The Charles Henri Ford papers consist of typescript and holograph manuscripts, correspondence, postcards, clippings, photographs, financial documents, contracts, invitations, page proofs, prospectuses, journals, and diaries. The collection is organized in four series: I. Works, 1930-ca. 1965 (6.5 boxes); II. Correspondence, 1928-1972 (8.5 boxes); III. Miscellaneous, 1930-1965 (4 boxes); and IV. Journals/Diaries, 1932-1981 (10 boxes). The arrangement of the first three series reflects the earlier cataloguing of these materials. Additional information concerning materials in the first three series, which are cataloged at item level, may be found by consulting the card catalog.
The Works series consists of typescript and holograph manuscripts, notes, and page proofs of Ford's literary work, including both published and unpublished material, arranged alphabetically by title. There are poems in English and French, theatrical work, and prose. Of special interest, there are holograph and typescript fragments of The Young and Evil, including a holograph fragment of the novel under its working title, "Love and Jump Back," and articles for an unpublished issue of View, devoted to theater.
The Correspondence series contains both outgoing and incoming correspondence (arranged in two subseries, each arranged alphabetically), including postcards and clippings. The outgoing correspondence touches on subjects such as Rome; Paris; Vienna; Morocco; poster poems; Pavel Tchelitchew's designs for the theater; Sleep in a Nest of Flames; a project proposed to the Ingram Merrill Foundation that would document View's influence on the arts; assessments of Ford's contemporaries, including one in which he calls Henry Miller a fake; Paul Eluard; and Om Krishna. There is also a large group of letters to Ford's sister Ruth, his mother Gertrude, and his father Charles L., in which Charles Henri discusses the various places where he lived, friends and acquaintances, professional associates, and his work, with specific subjects that include Paris, New York City, Gertrude Stein, Djuna Barnes, Pavel Tchelitchew, and The Young and Evil.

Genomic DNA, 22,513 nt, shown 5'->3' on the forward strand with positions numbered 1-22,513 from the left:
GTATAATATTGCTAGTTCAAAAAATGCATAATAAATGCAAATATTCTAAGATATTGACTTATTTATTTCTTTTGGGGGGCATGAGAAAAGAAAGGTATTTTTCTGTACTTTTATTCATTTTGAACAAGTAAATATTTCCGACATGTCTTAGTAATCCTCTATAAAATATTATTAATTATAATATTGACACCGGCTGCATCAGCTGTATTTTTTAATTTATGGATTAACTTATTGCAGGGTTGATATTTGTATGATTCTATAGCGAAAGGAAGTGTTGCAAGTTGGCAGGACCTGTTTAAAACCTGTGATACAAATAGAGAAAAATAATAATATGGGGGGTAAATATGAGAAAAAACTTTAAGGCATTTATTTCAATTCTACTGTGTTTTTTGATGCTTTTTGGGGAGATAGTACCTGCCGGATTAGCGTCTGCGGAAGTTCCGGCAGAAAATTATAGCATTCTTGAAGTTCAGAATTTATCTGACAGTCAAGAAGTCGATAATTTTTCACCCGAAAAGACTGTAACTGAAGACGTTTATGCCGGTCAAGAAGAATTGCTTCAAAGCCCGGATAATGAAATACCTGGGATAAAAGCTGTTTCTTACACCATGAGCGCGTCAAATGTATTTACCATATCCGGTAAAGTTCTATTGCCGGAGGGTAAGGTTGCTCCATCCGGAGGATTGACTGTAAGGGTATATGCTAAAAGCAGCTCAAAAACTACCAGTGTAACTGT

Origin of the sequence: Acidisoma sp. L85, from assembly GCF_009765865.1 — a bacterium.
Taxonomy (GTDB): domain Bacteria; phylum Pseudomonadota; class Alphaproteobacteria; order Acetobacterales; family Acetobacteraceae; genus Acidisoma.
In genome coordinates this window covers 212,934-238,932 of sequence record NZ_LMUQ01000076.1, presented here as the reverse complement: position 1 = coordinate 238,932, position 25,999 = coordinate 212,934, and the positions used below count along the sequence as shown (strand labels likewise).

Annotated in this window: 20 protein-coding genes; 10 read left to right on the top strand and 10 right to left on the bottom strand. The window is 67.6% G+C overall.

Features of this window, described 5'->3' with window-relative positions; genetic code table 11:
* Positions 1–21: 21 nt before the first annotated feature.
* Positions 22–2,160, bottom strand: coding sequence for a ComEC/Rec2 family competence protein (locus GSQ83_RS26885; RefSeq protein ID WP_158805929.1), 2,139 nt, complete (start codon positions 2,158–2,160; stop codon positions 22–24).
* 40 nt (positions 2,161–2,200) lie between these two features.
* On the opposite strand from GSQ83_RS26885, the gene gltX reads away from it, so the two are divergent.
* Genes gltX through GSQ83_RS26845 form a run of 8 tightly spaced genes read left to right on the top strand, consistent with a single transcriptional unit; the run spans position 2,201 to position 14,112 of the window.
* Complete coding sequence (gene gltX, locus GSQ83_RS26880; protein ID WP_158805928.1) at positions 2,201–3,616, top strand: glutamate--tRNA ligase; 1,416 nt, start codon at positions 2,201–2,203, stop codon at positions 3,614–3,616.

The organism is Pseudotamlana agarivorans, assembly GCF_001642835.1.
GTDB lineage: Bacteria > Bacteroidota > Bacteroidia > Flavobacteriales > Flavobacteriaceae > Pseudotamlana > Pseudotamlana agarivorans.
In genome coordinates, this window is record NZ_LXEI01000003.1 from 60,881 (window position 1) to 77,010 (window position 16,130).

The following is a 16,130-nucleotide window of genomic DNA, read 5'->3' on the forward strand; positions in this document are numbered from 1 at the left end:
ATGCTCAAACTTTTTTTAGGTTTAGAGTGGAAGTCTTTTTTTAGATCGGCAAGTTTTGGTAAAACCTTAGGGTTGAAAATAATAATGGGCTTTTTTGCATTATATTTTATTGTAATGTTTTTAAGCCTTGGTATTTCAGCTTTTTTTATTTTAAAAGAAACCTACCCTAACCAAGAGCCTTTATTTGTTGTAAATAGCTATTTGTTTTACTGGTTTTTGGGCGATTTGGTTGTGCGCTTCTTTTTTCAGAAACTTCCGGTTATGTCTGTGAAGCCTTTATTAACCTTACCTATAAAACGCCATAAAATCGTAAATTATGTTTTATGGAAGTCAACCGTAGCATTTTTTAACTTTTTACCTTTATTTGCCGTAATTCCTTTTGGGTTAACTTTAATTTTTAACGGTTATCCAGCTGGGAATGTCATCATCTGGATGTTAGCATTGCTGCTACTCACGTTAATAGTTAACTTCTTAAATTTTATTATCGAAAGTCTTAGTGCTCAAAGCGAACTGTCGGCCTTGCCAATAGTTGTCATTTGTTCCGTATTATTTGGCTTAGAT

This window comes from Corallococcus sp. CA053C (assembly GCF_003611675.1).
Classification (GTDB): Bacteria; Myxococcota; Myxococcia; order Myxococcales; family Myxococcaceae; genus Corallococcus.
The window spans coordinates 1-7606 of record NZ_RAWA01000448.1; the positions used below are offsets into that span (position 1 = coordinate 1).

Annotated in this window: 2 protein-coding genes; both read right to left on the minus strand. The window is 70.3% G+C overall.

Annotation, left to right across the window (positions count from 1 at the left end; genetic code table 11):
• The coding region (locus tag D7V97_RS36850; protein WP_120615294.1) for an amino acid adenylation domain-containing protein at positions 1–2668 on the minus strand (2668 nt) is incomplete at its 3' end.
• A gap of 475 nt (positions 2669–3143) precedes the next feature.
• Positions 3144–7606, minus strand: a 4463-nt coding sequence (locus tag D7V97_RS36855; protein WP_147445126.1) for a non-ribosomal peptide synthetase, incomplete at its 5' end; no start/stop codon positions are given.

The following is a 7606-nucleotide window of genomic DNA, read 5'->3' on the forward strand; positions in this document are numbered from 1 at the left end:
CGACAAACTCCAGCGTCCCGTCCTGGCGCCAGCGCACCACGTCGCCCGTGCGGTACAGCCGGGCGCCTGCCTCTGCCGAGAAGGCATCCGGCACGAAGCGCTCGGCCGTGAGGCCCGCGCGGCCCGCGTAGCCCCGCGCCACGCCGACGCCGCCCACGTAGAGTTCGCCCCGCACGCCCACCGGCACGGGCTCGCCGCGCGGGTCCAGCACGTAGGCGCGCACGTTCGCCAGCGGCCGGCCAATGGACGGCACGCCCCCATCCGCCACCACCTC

The incoming correspondence includes among its significant correspondents Conrad Aiken, W. H. Auden, Djuna Barnes, Sir Cecil Beaton, Karen Blixen, Paul Bowles, Kay Boyle, Ronnie Burk, William S. Burroughs, Jean Cocteau, Joseph Cornell, Leonardo Cremonini, E. E. Cummings, Leonor Fini, Gertrude Ford, Ruth Ford, Allen Ginsberg, Ted Joans, Ray Johnson, Philip Lamantia, James Laughlin, Mary McCarthy, Gerard Malanga, Carmen Mariño, Henry Miller, Marianne Moore, Edouard Roditi, Dame Edith Sitwell, Gertrude Stein, Wallace Stevens, Allen Tate, Pavel Tchelitchew, Parker Tyler, Carl Van Vechten, William Carlos Williams, Donald Windham, Bill Wolak, Kathleen Tankersley Young, and Stark Young. The correspondence covers subjects such as poetry, with special reference to prose poems; theater; New York City; France during World War II; Ford's "Life of a Child"; Allen Ginsberg; Athens; Giorgio Strehler; the influence of a Eugene Berman painting on Wallace Stevens's poem, "The Man with the Blue Guitar"; Andy Warhol; American idealism in the sixties; art collecting; Dylan Thomas's disparagement of collaborative poetry; the demerits of "Auden & Co. Limited"; and Tennessee Williams. A complete index of correspondents may be found at the end of this inventory.
Deserving special mention are large groups of letters from Djuna Barnes, Sir Cecil Beaton, Paul Bowles, Dame Edith Sitwell, and Pavel Tchelitchew, in which these correspondents discuss their professional and artistic aspirations and projects, friends and associates, frustrations, daily routines, and romantic concerns. Specific subjects include Djuna Barnes's novel Nightwood, Gertrude Stein, contemporary painting, theater design, poetry, and contemporary music, just to name a few.
The Miscellaneous series includes correspondence to Charles L. Ford, Gertrude Ford, Ruth Ford, Pavel Tchelitchew, and Parker Tyler from various correspondents, including a large group of letters from Ruth Ford to Gertrude Ford. Among the highlights are a typescript of Djuna Barnes's story, "Behind the Heart"; typescript poems by Paul Bowles; a typescript of Jean Genet's "Chants secrets"; a typescript of Dame Edith Sitwell's preface for Sleep in a Nest of Flames; and typescript poems by Parker Tyler. The Miscellaneous series is arranged alphabetically by author, except the View materials, which are filed by title.